Are you a fit?

Do you work well under pressure? Can you exercise critical thinking skills? Do you have situational awareness? EMTs are medical professionals who work for health care facilities and arrive on the scene of emergency situations to provide basic life support and patient care. They’ll work closely with Paramedics and other emergency medical personnel to assess the situation and provide care for the patient until arriving at the hospital. EMTs may also assist other health care personnel in administering advanced life support to patients in need. Many Emergency Medical Technicians are trained to drive the emergency vehicles in a safe but efficient manner to the emergency medical facility. When they arrive at the hospital, the EMT is responsible for explaining the situation to hospital staff and relaying the patients’ vitals. They must fill out patient reports after caring for a patient.


An EMT, or Emergency Medical Technician, responds to emergency situations by stabilizing patients before taking them to a medical care facility. Their main duties include transporting patients to hospitals, driving emergency vehicles safely and responsibly and quickly responding to calls made by Dispatchers.

EMTs respond to emergencies and provide an appropriate level of care, which in many cases involves lifesaving treatment. EMTs also frequently respond to traumatic injuries, such as gunshot or stab wounds and injuries sustained from serious car crashes. Other essential duties and responsibilities for an EMT include:

  • Provide first-aid treatment, such as bandaging wounds.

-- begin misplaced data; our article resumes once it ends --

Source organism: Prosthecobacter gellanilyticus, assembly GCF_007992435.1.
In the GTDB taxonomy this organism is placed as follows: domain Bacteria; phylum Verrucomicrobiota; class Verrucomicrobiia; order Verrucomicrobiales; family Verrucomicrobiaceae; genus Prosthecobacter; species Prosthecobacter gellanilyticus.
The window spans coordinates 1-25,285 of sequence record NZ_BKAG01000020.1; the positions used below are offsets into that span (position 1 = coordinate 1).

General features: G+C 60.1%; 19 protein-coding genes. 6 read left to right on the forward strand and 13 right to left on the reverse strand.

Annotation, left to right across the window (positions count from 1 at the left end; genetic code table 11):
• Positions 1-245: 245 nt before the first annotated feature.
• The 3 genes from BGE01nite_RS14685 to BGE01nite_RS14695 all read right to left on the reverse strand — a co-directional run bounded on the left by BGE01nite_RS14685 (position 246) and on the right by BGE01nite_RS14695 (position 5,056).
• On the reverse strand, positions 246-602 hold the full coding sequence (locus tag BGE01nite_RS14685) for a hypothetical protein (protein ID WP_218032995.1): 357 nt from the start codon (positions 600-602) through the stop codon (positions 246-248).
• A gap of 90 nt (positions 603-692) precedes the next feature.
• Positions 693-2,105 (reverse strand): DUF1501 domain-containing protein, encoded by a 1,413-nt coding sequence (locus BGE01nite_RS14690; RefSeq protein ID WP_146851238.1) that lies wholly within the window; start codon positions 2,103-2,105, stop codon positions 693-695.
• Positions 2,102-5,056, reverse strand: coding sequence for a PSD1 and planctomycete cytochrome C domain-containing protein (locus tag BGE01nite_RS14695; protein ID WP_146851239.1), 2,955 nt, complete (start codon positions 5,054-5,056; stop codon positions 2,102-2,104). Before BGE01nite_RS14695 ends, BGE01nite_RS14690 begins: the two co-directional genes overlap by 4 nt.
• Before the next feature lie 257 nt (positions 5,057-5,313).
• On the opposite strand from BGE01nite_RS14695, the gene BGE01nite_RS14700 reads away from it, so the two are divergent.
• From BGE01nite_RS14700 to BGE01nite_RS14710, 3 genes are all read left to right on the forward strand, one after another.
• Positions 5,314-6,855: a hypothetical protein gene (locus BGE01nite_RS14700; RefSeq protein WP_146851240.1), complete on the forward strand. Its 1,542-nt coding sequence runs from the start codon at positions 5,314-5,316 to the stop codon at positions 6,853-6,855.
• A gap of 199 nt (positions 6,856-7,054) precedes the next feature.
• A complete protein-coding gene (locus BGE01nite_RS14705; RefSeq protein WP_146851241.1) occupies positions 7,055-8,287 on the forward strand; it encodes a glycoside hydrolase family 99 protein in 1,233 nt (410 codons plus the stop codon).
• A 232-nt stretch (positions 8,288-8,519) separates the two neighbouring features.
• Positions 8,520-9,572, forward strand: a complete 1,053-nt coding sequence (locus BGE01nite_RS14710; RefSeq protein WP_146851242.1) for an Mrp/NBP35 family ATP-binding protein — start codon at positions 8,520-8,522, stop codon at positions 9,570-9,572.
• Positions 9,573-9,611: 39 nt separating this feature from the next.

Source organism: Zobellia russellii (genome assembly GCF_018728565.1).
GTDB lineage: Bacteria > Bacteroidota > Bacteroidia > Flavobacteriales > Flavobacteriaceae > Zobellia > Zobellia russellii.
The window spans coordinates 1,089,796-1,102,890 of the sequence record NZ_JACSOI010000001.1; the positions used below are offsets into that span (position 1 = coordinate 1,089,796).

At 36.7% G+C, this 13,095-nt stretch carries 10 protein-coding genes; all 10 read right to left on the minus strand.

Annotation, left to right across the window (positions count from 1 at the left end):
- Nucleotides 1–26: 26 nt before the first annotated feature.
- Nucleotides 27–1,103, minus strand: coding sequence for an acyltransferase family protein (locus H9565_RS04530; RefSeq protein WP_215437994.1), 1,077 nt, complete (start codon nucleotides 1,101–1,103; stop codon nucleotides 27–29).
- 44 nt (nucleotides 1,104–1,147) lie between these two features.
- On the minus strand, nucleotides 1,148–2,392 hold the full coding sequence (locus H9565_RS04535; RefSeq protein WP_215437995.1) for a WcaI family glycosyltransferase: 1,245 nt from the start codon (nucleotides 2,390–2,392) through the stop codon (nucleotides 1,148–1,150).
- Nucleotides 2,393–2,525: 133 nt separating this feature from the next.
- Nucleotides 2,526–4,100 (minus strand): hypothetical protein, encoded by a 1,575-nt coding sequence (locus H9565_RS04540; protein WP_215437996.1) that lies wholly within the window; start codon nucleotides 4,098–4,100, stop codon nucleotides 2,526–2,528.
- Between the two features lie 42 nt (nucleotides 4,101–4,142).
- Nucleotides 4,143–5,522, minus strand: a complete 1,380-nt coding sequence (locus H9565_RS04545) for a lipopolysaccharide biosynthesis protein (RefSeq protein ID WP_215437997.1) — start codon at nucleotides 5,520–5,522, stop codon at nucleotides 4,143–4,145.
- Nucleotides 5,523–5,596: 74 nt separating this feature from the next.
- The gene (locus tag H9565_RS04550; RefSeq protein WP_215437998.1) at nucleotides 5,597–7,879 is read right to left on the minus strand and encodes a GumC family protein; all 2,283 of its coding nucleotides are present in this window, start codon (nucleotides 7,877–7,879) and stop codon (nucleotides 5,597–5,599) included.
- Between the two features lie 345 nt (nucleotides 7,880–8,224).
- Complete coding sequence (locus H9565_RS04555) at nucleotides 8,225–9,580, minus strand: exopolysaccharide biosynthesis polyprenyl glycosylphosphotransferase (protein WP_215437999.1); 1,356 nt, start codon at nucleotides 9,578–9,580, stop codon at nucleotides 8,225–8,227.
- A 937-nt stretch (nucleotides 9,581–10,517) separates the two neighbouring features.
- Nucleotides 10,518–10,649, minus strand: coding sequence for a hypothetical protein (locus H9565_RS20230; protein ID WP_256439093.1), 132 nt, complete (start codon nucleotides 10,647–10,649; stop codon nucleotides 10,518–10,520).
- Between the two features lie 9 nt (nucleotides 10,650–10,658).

• Provide life support care, such as cardiopulmonary resuscitation (CPR), when needed.
  • Assess a patient’s conditions and provide initial treatment.
  • Determine whether a patient needs to go to an ER or a trauma center.
  • Work 12-hour shifts, sometimes staying on call for 24 hours.
  • Communicate with other emergency services, such as firefighters and police officers, to respond to calls for help.

An EMT must meet several requirements in terms of education, training and certifications. To become an EMT or paramedic, you need a basic EMT certification. This requires six months to two years of studying, and candidates must complete national and/or state exams to become certified. Basic first-aid certifications, like a CPR certification, are also required. They usually have completed a two-year associate’s degree, though some candidates may have a bachelor’s or some college or university experience.

Additional Requirements:

CPR Training

  • 6 months to 3 years of an EMT program (time depends on specialization and program)
  • Pass the cognitive exam, NREMT
  • Pass the psychomotor exam